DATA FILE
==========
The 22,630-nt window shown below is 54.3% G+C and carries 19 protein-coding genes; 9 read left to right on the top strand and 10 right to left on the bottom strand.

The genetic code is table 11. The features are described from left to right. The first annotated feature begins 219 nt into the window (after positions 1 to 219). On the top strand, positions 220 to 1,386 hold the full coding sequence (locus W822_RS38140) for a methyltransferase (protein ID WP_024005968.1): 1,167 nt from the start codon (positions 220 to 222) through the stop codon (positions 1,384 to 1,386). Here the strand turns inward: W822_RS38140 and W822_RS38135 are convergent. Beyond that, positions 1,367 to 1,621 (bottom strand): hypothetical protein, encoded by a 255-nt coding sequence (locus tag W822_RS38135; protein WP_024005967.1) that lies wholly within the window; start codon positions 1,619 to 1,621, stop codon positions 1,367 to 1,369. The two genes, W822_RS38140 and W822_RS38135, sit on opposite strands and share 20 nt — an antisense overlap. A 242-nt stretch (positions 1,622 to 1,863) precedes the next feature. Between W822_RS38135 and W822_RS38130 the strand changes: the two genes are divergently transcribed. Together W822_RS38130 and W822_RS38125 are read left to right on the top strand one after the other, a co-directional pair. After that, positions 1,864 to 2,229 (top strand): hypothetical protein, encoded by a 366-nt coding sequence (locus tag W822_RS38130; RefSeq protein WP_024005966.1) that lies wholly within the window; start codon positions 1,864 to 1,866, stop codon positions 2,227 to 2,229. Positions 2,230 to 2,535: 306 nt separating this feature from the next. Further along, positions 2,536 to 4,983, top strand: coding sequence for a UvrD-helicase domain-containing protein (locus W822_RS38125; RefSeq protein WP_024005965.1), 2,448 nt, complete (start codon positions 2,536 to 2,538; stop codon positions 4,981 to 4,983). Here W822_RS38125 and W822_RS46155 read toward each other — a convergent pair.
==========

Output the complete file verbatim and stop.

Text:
The 22,630-nt window shown below is 54.3% G+C and carries 19 protein-coding genes; 9 read left to right on the top strand and 10 right to left on the bottom strand.

The genetic code is table 11. The features are described from left to right. The first annotated feature begins 219 nt into the window (after positions 1 to 219). On the top strand, positions 220 to 1,386 hold the full coding sequence (locus W822_RS38140) for a methyltransferase (protein ID WP_024005968.1): 1,167 nt from the start codon (positions 220 to 222) through the stop codon (positions 1,384 to 1,386). Here the strand turns inward: W822_RS38140 and W822_RS38135 are convergent. Beyond that, positions 1,367 to 1,621 (bottom strand): hypothetical protein, encoded by a 255-nt coding sequence (locus tag W822_RS38135; protein WP_024005967.1) that lies wholly within the window; start codon positions 1,619 to 1,621, stop codon positions 1,367 to 1,369. The two genes, W822_RS38140 and W822_RS38135, sit on opposite strands and share 20 nt — an antisense overlap. A 242-nt stretch (positions 1,622 to 1,863) precedes the next feature. Between W822_RS38135 and W822_RS38130 the strand changes: the two genes are divergently transcribed. Together W822_RS38130 and W822_RS38125 are read left to right on the top strand one after the other, a co-directional pair. After that, positions 1,864 to 2,229 (top strand): hypothetical protein, encoded by a 366-nt coding sequence (locus tag W822_RS38130; RefSeq protein WP_024005966.1) that lies wholly within the window; start codon positions 1,864 to 1,866, stop codon positions 2,227 to 2,229. Positions 2,230 to 2,535: 306 nt separating this feature from the next. Further along, positions 2,536 to 4,983, top strand: coding sequence for a UvrD-helicase domain-containing protein (locus W822_RS38125; RefSeq protein WP_024005965.1), 2,448 nt, complete (start codon positions 2,536 to 2,538; stop codon positions 4,981 to 4,983). Here W822_RS38125 and W822_RS46155 read toward each other — a convergent pair.